The Omaha guide. (Omaha, Neb.) 1927-19??, December 14, 1935, CITY EDITION, Page FOUR, Image 4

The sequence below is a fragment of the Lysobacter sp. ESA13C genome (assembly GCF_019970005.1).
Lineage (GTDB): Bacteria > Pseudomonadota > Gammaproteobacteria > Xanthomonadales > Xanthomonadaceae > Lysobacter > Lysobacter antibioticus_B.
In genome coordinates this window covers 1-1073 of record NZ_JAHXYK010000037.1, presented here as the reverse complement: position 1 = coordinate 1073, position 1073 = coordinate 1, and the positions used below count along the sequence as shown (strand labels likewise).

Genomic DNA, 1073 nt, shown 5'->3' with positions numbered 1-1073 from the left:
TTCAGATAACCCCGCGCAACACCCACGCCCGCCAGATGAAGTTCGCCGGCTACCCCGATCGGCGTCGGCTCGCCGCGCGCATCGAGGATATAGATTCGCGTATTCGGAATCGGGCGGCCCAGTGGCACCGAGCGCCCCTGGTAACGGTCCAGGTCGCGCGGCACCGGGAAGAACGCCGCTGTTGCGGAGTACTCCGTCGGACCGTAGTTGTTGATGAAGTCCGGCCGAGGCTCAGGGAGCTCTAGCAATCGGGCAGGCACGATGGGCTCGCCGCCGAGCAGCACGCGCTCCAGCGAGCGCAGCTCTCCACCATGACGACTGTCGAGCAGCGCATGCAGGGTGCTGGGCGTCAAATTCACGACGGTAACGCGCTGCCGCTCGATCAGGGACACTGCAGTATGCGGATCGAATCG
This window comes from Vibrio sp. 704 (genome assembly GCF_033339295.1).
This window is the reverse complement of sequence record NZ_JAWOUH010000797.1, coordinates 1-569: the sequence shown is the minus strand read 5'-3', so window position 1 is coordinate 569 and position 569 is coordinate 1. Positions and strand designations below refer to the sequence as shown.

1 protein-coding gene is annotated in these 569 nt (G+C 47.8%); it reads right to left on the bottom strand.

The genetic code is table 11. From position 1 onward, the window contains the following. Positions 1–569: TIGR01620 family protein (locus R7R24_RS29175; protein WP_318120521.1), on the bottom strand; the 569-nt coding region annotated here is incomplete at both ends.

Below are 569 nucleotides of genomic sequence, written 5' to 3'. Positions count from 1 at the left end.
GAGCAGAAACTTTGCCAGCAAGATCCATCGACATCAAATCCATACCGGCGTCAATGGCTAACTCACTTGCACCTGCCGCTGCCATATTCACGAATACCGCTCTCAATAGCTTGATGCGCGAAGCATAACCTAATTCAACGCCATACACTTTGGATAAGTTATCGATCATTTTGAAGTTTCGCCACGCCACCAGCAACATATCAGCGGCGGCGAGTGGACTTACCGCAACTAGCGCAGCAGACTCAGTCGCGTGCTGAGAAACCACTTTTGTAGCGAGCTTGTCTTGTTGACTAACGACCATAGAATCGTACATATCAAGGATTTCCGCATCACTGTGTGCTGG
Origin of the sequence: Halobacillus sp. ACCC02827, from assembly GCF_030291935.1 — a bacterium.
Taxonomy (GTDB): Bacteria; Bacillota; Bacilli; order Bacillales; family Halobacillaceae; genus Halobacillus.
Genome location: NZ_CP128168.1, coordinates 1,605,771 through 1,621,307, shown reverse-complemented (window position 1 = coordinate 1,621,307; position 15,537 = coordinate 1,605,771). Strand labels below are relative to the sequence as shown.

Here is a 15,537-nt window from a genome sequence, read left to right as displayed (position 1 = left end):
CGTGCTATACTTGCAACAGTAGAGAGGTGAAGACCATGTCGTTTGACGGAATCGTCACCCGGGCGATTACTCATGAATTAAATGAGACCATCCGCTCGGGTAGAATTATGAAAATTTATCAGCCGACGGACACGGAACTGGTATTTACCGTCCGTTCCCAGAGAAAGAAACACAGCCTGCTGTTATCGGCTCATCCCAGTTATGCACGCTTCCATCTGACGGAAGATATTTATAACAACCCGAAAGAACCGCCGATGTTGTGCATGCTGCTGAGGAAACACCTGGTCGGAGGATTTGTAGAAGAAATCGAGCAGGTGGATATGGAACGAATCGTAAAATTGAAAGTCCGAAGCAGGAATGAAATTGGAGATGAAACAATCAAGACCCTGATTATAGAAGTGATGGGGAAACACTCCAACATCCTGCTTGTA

f SOCIAL Q » ^ CLUBS AFFAIRS ✓O-O-C-I-e-I-yV ORGANIZATIONS Miss Lynelle Perry, formerly of Lincoln, Nebraska, was united in marriage to Mr. James Hollo well, son of Mrs. Hollins, of this city, December 6th, 1936, at the home of the bride’s parents, 2624 Caldwell, at 8 p. m. The bride was lovely in a blue velvet creation trimmed with rhinestones. The maid-of-honor was Miss Dorothy Alexander, Earl Perry Jr., brother of the bride, was best man. Rev. Thomas officiated. Immediately following the cere mony a reception was held, at which about 66 guests were pres ent. Mrs. Adean Smith, Reporter. Mrs. Grace Henry, 2608 Decatur gave a surprise party for her daughter, Geneva, on her 10th birthday. Refreshments were served and the children spent the evening playing games. A graduation party was given in honor of Samuel Taylor, Friday, Nov. 29th at the home of Mrs. Clara Davis, who lives at 6606 So. 17th street. There was a large number of girls and boys who at tended. They enjoyed themselves very much. There were 24 girls and 29 boys present They reported that they had a nice time. Miss Vorela R. Ganzalez, the charming and versatile young lady of Cranford, New Jersey, has been visiting Miss Claudell Agee for the past month. Miss Gonzalez is an accomplished pian ist ami has appeared on programs at various affairs during her stay. Several dinners and parties have been given in her honor. Miss Gonzalez is engaged to be mar ried next June and will also jour ney to California on her honey moon, and will again see Omaha enroute. Ten Students In Senior Group At Colorado H. S. By Alice B. Lamb Colorado Springs, Dec. 14, (ANP)—Of the four hundred members of the senior class of the local high school, 10 are Negroes, according to the school publica tion and of the 10, 2 are among the highest ranking students in the class. The 10 listed are Samuel Hunt er, Jr., Charles McCottoy, Jr., El gin Nichols, John Colbert, Jr., Richard Reed French Daniel Mar ti, Charles Banks, Jr., James Dun can, ElliB Butler, Jr., and Nina Stroud, with the two last named being on the class honor roll. “Efficient Hostess” ~ i MISS NAN E. WALTON President of the Lambda Chapter of the Delta Sigma Theta Sorority, Teacher of Sumner High School, St. Louis, Missouri. Miss Walton, togeth er with her group of “Sorora” made a splendid welcome to the regional conference held reoesntly. Miss Walton is a grad uate of Kanssfis University.— NNF. uiTTi — Celebrates 30th Anniversary Rev. and Mrs. Z. E. McGee celebrated their 30th wedding anniversary, Saturday, December 7th. The horn* was beautifully dec orated with palms, ferns and flowers sent by Judge Battin, Commissioner Harry Trustin, Mrs. Wood and Mrs. Anna Davis. Those assisting the hostess were Mrs. L. P. Bryant, Mrs. Nellie Bradshaw, Mrs. Anna Davis, Mrs. Emma Gunther, Wm. Beasley and little Alice Marie McGee. Mrs. C. Wood had charge of the gift room. Mrs. Hiram Greenfield and Mrs. M. ML Boodle served at the dining table. Rev. and Mrs. F. P. Jones, Rev. and Mrs. Z. El McGee, Sr., and Mr. and Mrs. Z. E. McGee, JV., were in the receiving line. Mrs. Wm. Steward sang “Loves Old Sweet Song’’ with Mrs. Z. E. McGee, Jr. at the piano. Mr. Kenneth Golden sang “I Love You Truly," with Judge Lester Palmer at the piano . Among the many friends pres ent were Judge and Mrs. Arthur C. Thomsen, Mr. and Mrs. P. Mil ler, Dr. and Mrs. H. Wiggins, Dr. and Mrs. Gooden, who was also present when they celebrated their 20th anniversary 10 years ago. Many valuable presents were received. Church Celebrates 81st Anniversary New Orleans, Dec. 14, (ANP)— Citizens hero joined with the members and official family of the St. Mark Fourth Baptist church here last week in the celebration of the 81st annivers ary of the church. One week was consumed in commemorating the anniversary of this historic insti tution which has had so much to do with the religious and civic life and advancement in this city. Choirs from every Negro church in the city aided in the musical programs during the week of celebration, while pastors of va rious denominations participated in the public meetings, at which the history of the church was cited. A unique feature of the history of the St. Mark Fourth Baptist church is that during the 81 years of its existence there have been only five pastors and each served until death removed him. There has been no upheavals or trouble among the membership, according to Dr. F. G. Thomas the present pastor. “Harmony” he said, "has been the guiding force in our ranks.” Alabama Methodists Want Bishop Grant By Page M. Beverly Bessemer, Ala., Dec. 14, (ANP) —That the African Methodists constituting the membership of the West Alabama Conference of the denomination are in hearty accord with the program being carried out under the direction of the presiding Bishop, the Rev. R. A. Grant, was evidenced here Tuesday at the close of the an nual meeting of the body when resolutions were adopted unani mously endorsing the work of Bishop Grant and urging that the General Conference next year re assign him to this district. Delegates elected to the gener al Conference to be held in New York City in 1936 were: The Rev. G. R Pope, the Rev. J. W. Walker, the Rev. R L. Murrell, and the Rev. J. T. L. Dandridge with E. L. Whitfield, E. D. Hughes, E. M. Goods and F. H. Hambrick, all ministers as alter nates. Brownskin Envy Of World Says Hollywood Expert Hollywood, Cal., Dec. 14.— Every so often Hollywood has amazingly lucid moments. “I predict that by 1940 sun tan skin will be the rule rather than tho exception, was a remark made recently by Jack Dawn, head of the Metro-Goldwyn-Mayer make up department. Going over a series of photo graphs of dark skinned women, Dawn mused further that in a few years hence society will find little room for what is now known as the “hothouse flower.” •Women have never fully real ized how becoming sun-tan com plexions can be. They are as flat tering to blondes as they are to brunettes,” he continued, evident ly unaware that he was describ ing most vividly the natural sun tan of colored women. “The sun-tan complexions might well be the envy of the feminine population of the rest of the world” was the final opinion of filmland’s most expert maker upper. . . _Fa._il_ INO less t&ri auuiviiKj mu*m ert Edmond Jones, leading New York stage designer, who arrived here as a color designer for Pio neer Pictures is responsible for tho statement that in the not-so distant future the entire product of the industry will be done in color. Jones, acknowledged master craftsman of light, shadow and color, declared that in addition to more than a hundred short sub jects, 12 full length features are scheduled to be produced in color during the coming season. Black and white pictures will be as old fashioned as silent pictures are today. Elaborate experiments with R new secret color photography are being conducted at Paramount studios. New pigments for the manufacture of paints used on i sets have been purchased. The study of lighting and its relation ship to the amount of makeup necessary on the players has j begun. It, is neither facetious nor far fetched to predict that colored j performers in motion pi'tu es hRve only begun to invade the j industry with their talent and their type. Not so long ago, it was not un common for white extra players to work under cork, or very dark mnkeup. It was discovered that Negro players not only performed as well but were less expense fo” having the makeup naturally. It roniained for the industries, well trained Negro actor and an I articulate Negro press to con vince Hollywood that the true" present. Negro type has had lh' cotton blossoms removed from hi !beard and the nbrngi sli-ed from his lips without sacrificing whnf claims he might have had to nat ive rhythm and emotional power, dv do hi — Mrs. J. A. Bythwood, and daughter, Reverly Jean, of 2736 Caldwell, were called to Memphis, Tennessee, by the illness of Mrs. Bythwood’s aunt, Miss Belle Jackson, principal of one of the leading high schools of that city. Mrs. Bythwood and daughter left Saurday and will be gone indefin itely. Mrs. Jessie Sampson, of St Ix>uis, and Mrs. Bessie Anderson, of Chicago, were the house guests of Mr. and Mrs. Paul C. Com merse for 10 days. Mrs. Samp son is the mother of Mr. Com merse, and Mrs. Anderson, an aunt Theater parties, bridge lunch eons, and tours were part of the many varieties of entertainment shown the guests. They were guests at the Zion Baptist church also while in the city. They de parted for their respective homes Thursday. Mr. and Mrs. Ray Taylor of Sioux Falls, South Dakota, spent Sunday in the city visiting Miss Moore, 1814 N. 25 street, the sist er of Mr. Taylor. They left Sun day night for Norfolk, Nebraska, to visit Mr. Taylor’s mother, Mrs. Mary Dean. - , HEALTH, BEAUTY AND CHARM Keep Young and Beautiful— j If You Want to Be Loved — (Blackheads Continued) In our last week’s article we told you if you have blackheads your face is dirty! No one likes to be called dirty face. In this article we are going to help you get rid of blackheads. Whatever cleansing method you may have been using in the past, if It has not rid your face of blackheads, then the method is all wrong. There are still a few women who cling to the old soap and wa ter method of cleansing the face. These women are the women who, at an early age show wrinkles. Soap has a tendency to dry up the natural oils in the skin. If you feel that you must use soap to properly cleanse your face—well do so. But use it sparingly, once or twice a week, followed first, by a good warm water rinse (never hot water) then a cold water rinse, always apply cream, to the face after using soap. Soap, however, removes only the surface dirt. To properly cleanse the face you should use a good face cream. A face cream that is penetrating and healing, one that smooths on easily, that does not have to be rubbed in and that melts the instant it touches the skin. Beware of creams that must be massage d into the skin. Too much massaging breaks down the fine delicate tissues and causes the muscles of the face to -sag. A good cream cleans the pores to the bottom so that they can breathe the fresh air which stimu- I l.it.r the circulation and keeps the skin alive and radiant. We have such a cream. It is (■ ’led th neach Bud ClcanHr.tr Cream. With this cream you need no astring ni to close the pores, neither do you need a vanishing cream or powder base. You will find that the powder clings per fectly to your face. By courtesy of Christine Al thouse Beauty Salon. Memphis Scouts Hear Education Chairman Memphis. Dec. 14, (ANP)— What a member of the Boy Scouts can do to prove himself a “real scout” was pointed out to the members of the local organization | and representatives of the Semin ole Division, here Wednesday afternoon by Dr. T. S. Eliot, i hairman of the education com mittee of Chickasaw council at Lamar college. This address was lone of the features of the course instruction being given the I Boy Scouts of the Seminole Di vision which will continue for a fortnight. OMAHA GUIDE FOOD SHOW HAS BEEN EXTENDED TO ALL NEXT WEEK Change of Program Each Night Lots of Prizes Closes Saturday, Dee. 21 HOUSEHOLD HINTS By ARDEN H. DUANE V|ery new in the vegetable line) is eggplant stuffed with chopped meat, onions and crumbs and baked. To poach eggs successfully, put a teaspoon of vinegar in the water and ketep the pan covered . A stick of cinnamon, a couple of slices of lemon extract will give variety to prunes. Put cheese through the food chopper when it is to be used in creamed or scalloped mix ture. This is easier than grat' ing. Kroiled gretem peppers are a delightful garnish for steak. To test custards dip a silver knife in water and insert in the center of the eustard. If the ktfife comes out dean, the cus tard is done. When making fnesh pies, put in the sugar when tine dish is half full. Keep peeled apples covered with cold water to prevent tarnishing. Success in canning is more certain if two teaspoonfuls of lemon or vinegar is added to each pint of asparagus, corn, spinach, or other green vege table. Befone heating milk in a saucepan, rinse the pan with water, and it will not scorch so easily. A wet thread cuts butter in small pieces better than a knife. To keep the color of red cab bage and beets, add a table spoonful of vinegar to each pint of cooking water. Reheat stale crac.kers by placing them in the oven for a few minutes. If waffles stick to the 'iron, .add a little more shortening to the batter. '’untried apple rings filled with tart jelly make an appe tizing garnish for roast pork. Pour boiling water over liver and let stand 'a few mi nutes bie" fore frying. After- your dessert course try apple slices spread with cam embert or cream cheese. A good main dish. Pip ed left over chicken with boil ed rice. Add minced onion, green pepper and season to keep it savory. Have you ever experienced the sad disappointment of hav ing your waldorf salad spo led because the apples turned borwn? Next time put the ap ples in cold salt water until you are ready to prepare your salad. Saves Man From Drowning; Is Then Drowned Himself Elisabeth City, N. C., Dec. 14, (ANP)—The irony of fate showed itself here Tuesday morning when two hours after James Moore, 19 year-old youth had saved a fel low worker from drowning, he fell into the Knobbe Creek and was hirr^self drowned before help could reach him. The youth was em ployed b la local lumber company and was engaged In loading lum ber along with two other youths. One of them fell into the creek and was rescued by Moore and two hours later Moore was listed as the victim of a similar acci dent Mrs. U. S. Matthews, 2894 Ohio, is leaving December 22nd, to spend a month with her moth er, Mrs. Laura Jefferson, 1141 E. 34 street, in Los Angeles, Cali [ fornia. ‘ —----(5 Social Workers Ban Jim Crow Washington (Clntinued from Page 1) or eight couples were Negroes. Colored guests danced with whites without protests. Ban Accomodations Ordinarily a definite agree ments is made with hotels be fore a convention site is adopt' ed, but at this year’s session in Montreal the group chose Washingon and appointed a committee to make all arrange ments with capital hotels. When this committee, of which T. Arnold llill was the Negro member, met with hotel repre sentatives it was told there would be no discrimination of any kind at the meetings of the conference, but no assurance could be given that Negroes would be either housed or fed in public dining rooms. It will cost the conference an estimated $10,000 to change emetings sites. Capital busi nesses, however, will lose many times that sum. As the Atlantic City social workers had not an ticipated any change, no plans Were laid for program and en tertainment of the visitisg del egates. The conference will be its own host. Atlantic City Okay Hotel owners of Atlantic City have assured the execu' tive committee there will be absolutely no discrimination nlext year. In addition to Hill, members are Harry Lurie and Kard de Sehweinitz. At previous meetings white delegates have attended affairs given by Negtoes for Negro I delegates, on the ground that such events were tendered for jattending social workers which included themselves. Negro delegates are urged "atld ex' pected to attend all events sponsored by whites. — 25 Neffro Prisoners To Benefit From Christmas Drive '.'wenty-five Nej-ro prisoners s( ving a total of 200 years, are among the almost 130 long term political prisoners in whose behalf a Christmas Drive is now in, progress. This is the 10th annual Christ mas drive conducted by the Pris oners Relief Department of the International Labor Defense, with headquarters at Room 610, 80 East 11th street, New York City. Among the 25 Negro prisoners are four who are serving life sentences, Willie Brown in Penn sylvania, Jess Hollins in Okla homa, Elzie Phillips in Kentucky and Theodore Jordan in Oregon. The rest are serving sentences ranging from 2 to 85 years, ex cept for the Scottsboro boys, who despite the fact that they have spent almost five years behind prison bars, have not yet been sentenced. Contrary to most popular be liefs, terror against the Negro people is not confined to the South alone. The 25 Negro long i term prisoners are scattered through 10 states only two of which are southern. Every month since the jail doors closed behind them these prisoners have received a regular j relief check from the Prisoners Relief Department of the I. L. D. At Christmas time they have re |ceived a larger check. ) At the meeting held Wednes day, December 4th, the Elks Lodge, No. 92, elected the follow ing officers: Exalted Ruler, J. Elmer Gant; secretary, Dr. Price Terrill; treasurer, C. N. Huey; esteemed leading knight, Roy White; esteemed loyal knight, Ed. Barnes; esteemed lecturing knight, Redick Brown; inner guard, D. Smith, esquire, Ed. Jones; tyler, H. J. Johnson, exam ining physician, Dr. D. W. Gooden; trustees, P. S. Holiday, John Cartwright, John Hardy, C, B. Mayo. Grand Lodge Officers are as follows: district deputy, O. Moore; Grand organizer, M. L. Harris; special deputy, Rev. F. J. Black. THE FRIENDLY 16 BRIDGE CLUB Met at 2874 Binney St After a short meeting three rounds of bridge were played. Mr. Dorsey and Mr. C. Laster won high scores. Mr. Avant, President G. R. Turner, Reporter. THE OPTIMISTIC CLUB Met at the residence of Mrs. Lutria Taylor, 2308 N. 27 Ave., December 4th. A delicious lunch was served. Mr. Leon Moore be came a member. The club met the previous Wednesday with Mrs. Grayce Flanigan, with Miss Mildred Turner as hostess. Mrs. Josie Moore, President Mildred Turner, Reporter. THE DAMES A special meeting was held at the home of the president, Miss Louise Fletcher, 3115 Franklin. Plans were made for a Xmas eve mid-right cocktail party and waf fle breakfast at the home of Miss Celestine Smith. Mary Ann Elliot, Reporter. THE LADIES SOCIAL BRIDGE CLUB Met with Mrs. Payton, with the husbands as guests. Five changes of bridge were played. Mrs Davis, first prize, Mrs. Kincaid, booby, A m,id-mght supper was served by the hostess. Mrs. Sullivan, President. Mrs. Kincaid, Reporter. THE HARLEM SPORT CLUB Mrs. Mildred Wright enter tained the club at her home. The. membership drive is still in progress and will be throughout the year. Plans v ere made for a pre-New Year parly. The next meeting will be at the home of the president, 2608 Charles. Annabelle Woodridge, President. Mildred Wright, Reporter. THE HAPPY HOUR BRIDGE CLUB Met Thursday with Miss Ther esa Taylor. Four changes of bridge were played. Mr. Mc Falls and Mrs. A. Dorsey winning high scores. Miss Williams was added to the membership. Mary Banks, Reporter. Colorado State Hi-Y Clubs Hold Meeting Coulder, Colorado, Dec. 14— (ANP)—Tewnty two youths of both races gathered here Tues day in attendance upon the an nual meeting of the State Hi*Y clubs. Numbered among the delegates were three youths representing the two Hi-Y clubs of Colorado Springs, sponsored by Tandy Stroud, one of th< civic leaders of that city. Mrs. Grace Henry, 2508 Deca tur, returned home Saturday, December 7th from a short visit in Kansas City with friends.